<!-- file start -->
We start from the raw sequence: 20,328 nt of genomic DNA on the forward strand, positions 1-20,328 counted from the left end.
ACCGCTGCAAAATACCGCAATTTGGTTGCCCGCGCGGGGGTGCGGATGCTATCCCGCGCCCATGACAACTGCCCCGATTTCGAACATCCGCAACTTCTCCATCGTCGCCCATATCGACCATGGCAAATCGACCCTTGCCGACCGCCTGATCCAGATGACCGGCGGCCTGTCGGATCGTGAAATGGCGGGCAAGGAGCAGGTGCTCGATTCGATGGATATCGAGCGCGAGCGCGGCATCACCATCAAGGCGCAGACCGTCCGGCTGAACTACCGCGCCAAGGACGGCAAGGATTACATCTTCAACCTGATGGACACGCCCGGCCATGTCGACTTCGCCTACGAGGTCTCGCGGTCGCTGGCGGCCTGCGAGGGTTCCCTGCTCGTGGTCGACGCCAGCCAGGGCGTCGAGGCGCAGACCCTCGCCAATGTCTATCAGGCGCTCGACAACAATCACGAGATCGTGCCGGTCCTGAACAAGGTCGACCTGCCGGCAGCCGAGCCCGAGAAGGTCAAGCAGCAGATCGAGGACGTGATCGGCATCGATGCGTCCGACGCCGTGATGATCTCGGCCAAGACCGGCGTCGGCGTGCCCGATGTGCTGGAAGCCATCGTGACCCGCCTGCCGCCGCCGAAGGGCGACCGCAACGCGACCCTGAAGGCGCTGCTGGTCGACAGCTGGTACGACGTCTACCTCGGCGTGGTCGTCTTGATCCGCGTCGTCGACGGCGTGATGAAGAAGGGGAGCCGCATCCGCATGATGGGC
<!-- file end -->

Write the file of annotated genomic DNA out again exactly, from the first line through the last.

We start from the raw sequence: 20,328 nt of genomic DNA on the forward strand, positions 1-20,328 counted from the left end.
ACCGCTGCAAAATACCGCAATTTGGTTGCCCGCGCGGGGGTGCGGATGCTATCCCGCGCCCATGACAACTGCCCCGATTTCGAACATCCGCAACTTCTCCATCGTCGCCCATATCGACCATGGCAAATCGACCCTTGCCGACCGCCTGATCCAGATGACCGGCGGCCTGTCGGATCGTGAAATGGCGGGCAAGGAGCAGGTGCTCGATTCGATGGATATCGAGCGCGAGCGCGGCATCACCATCAAGGCGCAGACCGTCCGGCTGAACTACCGCGCCAAGGACGGCAAGGATTACATCTTCAACCTGATGGACACGCCCGGCCATGTCGACTTCGCCTACGAGGTCTCGCGGTCGCTGGCGGCCTGCGAGGGTTCCCTGCTCGTGGTCGACGCCAGCCAGGGCGTCGAGGCGCAGACCCTCGCCAATGTCTATCAGGCGCTCGACAACAATCACGAGATCGTGCCGGTCCTGAACAAGGTCGACCTGCCGGCAGCCGAGCCCGAGAAGGTCAAGCAGCAGATCGAGGACGTGATCGGCATCGATGCGTCCGACGCCGTGATGATCTCGGCCAAGACCGGCGTCGGCGTGCCCGATGTGCTGGAAGCCATCGTGACCCGCCTGCCGCCGCCGAAGGGCGACCGCAACGCGACCCTGAAGGCGCTGCTGGTCGACAGCTGGTACGACGTCTACCTCGGCGTGGTCGTCTTGATCCGCGTCGTCGACGGCGTGATGAAGAAGGGGAGCCGCATCCGCATGATGGGC